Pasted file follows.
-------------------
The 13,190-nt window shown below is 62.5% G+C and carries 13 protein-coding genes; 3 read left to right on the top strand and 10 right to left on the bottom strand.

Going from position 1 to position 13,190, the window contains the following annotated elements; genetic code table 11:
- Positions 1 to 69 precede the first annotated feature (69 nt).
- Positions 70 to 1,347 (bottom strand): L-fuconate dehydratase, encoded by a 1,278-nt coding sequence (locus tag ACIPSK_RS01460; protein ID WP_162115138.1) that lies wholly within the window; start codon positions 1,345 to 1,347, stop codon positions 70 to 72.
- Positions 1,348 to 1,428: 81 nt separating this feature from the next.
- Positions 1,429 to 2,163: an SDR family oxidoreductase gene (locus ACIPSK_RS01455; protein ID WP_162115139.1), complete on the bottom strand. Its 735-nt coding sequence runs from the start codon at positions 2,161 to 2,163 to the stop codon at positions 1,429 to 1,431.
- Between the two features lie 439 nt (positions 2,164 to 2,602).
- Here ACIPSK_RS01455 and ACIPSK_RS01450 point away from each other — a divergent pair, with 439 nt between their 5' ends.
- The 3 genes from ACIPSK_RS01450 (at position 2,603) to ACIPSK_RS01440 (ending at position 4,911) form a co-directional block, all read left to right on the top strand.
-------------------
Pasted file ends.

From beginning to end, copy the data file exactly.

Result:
The 13,190-nt window shown below is 62.5% G+C and carries 13 protein-coding genes; 3 read left to right on the top strand and 10 right to left on the bottom strand.

Going from position 1 to position 13,190, the window contains the following annotated elements; genetic code table 11:
- Positions 1 to 69 precede the first annotated feature (69 nt).
- Positions 70 to 1,347 (bottom strand): L-fuconate dehydratase, encoded by a 1,278-nt coding sequence (locus tag ACIPSK_RS01460; protein ID WP_162115138.1) that lies wholly within the window; start codon positions 1,345 to 1,347, stop codon positions 70 to 72.
- Positions 1,348 to 1,428: 81 nt separating this feature from the next.
- Positions 1,429 to 2,163: an SDR family oxidoreductase gene (locus ACIPSK_RS01455; protein ID WP_162115139.1), complete on the bottom strand. Its 735-nt coding sequence runs from the start codon at positions 2,161 to 2,163 to the stop codon at positions 1,429 to 1,431.
- Between the two features lie 439 nt (positions 2,164 to 2,602).
- Here ACIPSK_RS01455 and ACIPSK_RS01450 point away from each other — a divergent pair, with 439 nt between their 5' ends.
- The 3 genes from ACIPSK_RS01450 (at position 2,603) to ACIPSK_RS01440 (ending at position 4,911) form a co-directional block, all read left to right on the top strand.